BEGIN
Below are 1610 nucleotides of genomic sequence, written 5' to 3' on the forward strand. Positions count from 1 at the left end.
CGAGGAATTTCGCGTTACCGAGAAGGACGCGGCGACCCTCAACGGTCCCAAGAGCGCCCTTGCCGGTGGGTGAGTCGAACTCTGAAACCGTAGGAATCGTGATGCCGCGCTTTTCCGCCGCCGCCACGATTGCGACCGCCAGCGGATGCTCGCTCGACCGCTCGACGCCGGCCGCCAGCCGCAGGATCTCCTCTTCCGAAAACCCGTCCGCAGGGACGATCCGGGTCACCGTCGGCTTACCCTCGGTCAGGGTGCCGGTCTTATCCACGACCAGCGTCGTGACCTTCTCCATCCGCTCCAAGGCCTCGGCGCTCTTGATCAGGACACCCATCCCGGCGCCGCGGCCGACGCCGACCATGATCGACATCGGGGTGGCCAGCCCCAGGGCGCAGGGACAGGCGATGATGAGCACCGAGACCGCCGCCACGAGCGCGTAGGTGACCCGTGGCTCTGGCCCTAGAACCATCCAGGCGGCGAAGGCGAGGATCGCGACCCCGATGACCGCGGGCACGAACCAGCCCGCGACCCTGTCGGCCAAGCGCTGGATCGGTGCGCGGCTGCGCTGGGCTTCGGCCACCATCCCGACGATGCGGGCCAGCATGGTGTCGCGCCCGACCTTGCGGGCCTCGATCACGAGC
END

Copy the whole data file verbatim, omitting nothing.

Below are 1610 nucleotides of genomic sequence, written 5' to 3' on the forward strand. Positions count from 1 at the left end.
CGAGGAATTTCGCGTTACCGAGAAGGACGCGGCGACCCTCAACGGTCCCAAGAGCGCCCTTGCCGGTGGGTGAGTCGAACTCTGAAACCGTAGGAATCGTGATGCCGCGCTTTTCCGCCGCCGCCACGATTGCGACCGCCAGCGGATGCTCGCTCGACCGCTCGACGCCGGCCGCCAGCCGCAGGATCTCCTCTTCCGAAAACCCGTCCGCAGGGACGATCCGGGTCACCGTCGGCTTACCCTCGGTCAGGGTGCCGGTCTTATCCACGACCAGCGTCGTGACCTTCTCCATCCGCTCCAAGGCCTCGGCGCTCTTGATCAGGACACCCATCCCGGCGCCGCGGCCGACGCCGACCATGATCGACATCGGGGTGGCCAGCCCCAGGGCGCAGGGACAGGCGATGATGAGCACCGAGACCGCCGCCACGAGCGCGTAGGTGACCCGTGGCTCTGGCCCTAGAACCATCCAGGCGGCGAAGGCGAGGATCGCGACCCCGATGACCGCGGGCACGAACCAGCCCGCGACCCTGTCGGCCAAGCGCTGGATCGGTGCGCGGCTGCGCTGGGCTTCGGCCACCATCCCGACGATGCGGGCCAGCATGGTGTCGCGCCCGACCTTGCGGGCCTCGATCACGAGC